Treasury committee says Financial Conduct Authority could damage firms’ reputations

New powers to name and shame firms under regulatory investigation risks baselessly undermining those companies’ reputations, MPs have warned.

A Treasury select committee report on the Financial Conduct Authority, published today, raises alarms about the proposed new power for the new regulator to issue early warning notices about companies.   

The FCA is being set up as part of an overhaul of financial regulation that will result in the dismemberment of the FSA.

The committee’s report says: “A general rule permitting the FCA to publish early warning notices in respect of specific firms, which in some cases could subsequently prove to be unfounded, risks unreasonable reputational damage to which there may be inadequate redress. We are also mindful of the risk to natural justice, given that in such a case the regulator may be investigator, judge and jury.”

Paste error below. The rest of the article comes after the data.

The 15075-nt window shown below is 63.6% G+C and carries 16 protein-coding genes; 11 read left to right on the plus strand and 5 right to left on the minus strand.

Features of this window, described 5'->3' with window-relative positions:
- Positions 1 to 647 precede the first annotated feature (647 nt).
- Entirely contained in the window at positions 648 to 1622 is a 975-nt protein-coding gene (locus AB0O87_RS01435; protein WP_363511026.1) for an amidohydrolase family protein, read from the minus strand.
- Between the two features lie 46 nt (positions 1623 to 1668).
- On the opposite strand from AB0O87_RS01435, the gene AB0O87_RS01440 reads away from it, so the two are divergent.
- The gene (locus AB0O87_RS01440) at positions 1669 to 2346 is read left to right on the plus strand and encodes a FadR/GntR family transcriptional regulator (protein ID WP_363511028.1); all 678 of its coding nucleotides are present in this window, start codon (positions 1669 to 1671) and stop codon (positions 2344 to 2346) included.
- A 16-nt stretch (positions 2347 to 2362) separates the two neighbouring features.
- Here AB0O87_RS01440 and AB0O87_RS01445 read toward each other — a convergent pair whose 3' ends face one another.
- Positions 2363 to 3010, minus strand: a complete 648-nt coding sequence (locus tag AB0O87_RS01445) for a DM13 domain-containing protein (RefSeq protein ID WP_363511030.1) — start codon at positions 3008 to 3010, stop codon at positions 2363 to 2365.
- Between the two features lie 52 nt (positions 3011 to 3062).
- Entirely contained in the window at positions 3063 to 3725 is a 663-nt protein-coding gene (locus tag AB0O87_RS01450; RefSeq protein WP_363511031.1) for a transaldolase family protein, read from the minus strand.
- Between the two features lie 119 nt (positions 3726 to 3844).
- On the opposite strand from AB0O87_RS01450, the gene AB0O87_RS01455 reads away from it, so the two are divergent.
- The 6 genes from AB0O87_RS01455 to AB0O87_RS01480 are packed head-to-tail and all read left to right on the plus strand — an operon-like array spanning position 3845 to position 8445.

The report recommends that the government should continue to consult on its proposed power for the FCA to issue early warning notices in respect of investigations into specific firms.

The report also recommends that the FCA should be more accountable to parliament and that the government should ensure adequate co-ordination between its new regulators at the European Insurance and Pensions Authority (Eiopa).

Biba head of compliance and training Steve White welcomed the report’s recommendations on costs.

He said: “We welcome the report’s comments on costs. Our members have faced an ever-increasing regulatory cost burden since 2005. Indeed, the independent research highlighted that this burden is some three times higher for UK insurance intermediaries than for the second dearest state in the EU (Ireland). We have repeatedly stated that this position is simply unacceptable.”

“The competitive position of the UK’s insurance intermediary sector is significantly threatened by the nature and costs of the current regime and it is very important in the development of the FCA that this issue is not overlooked.”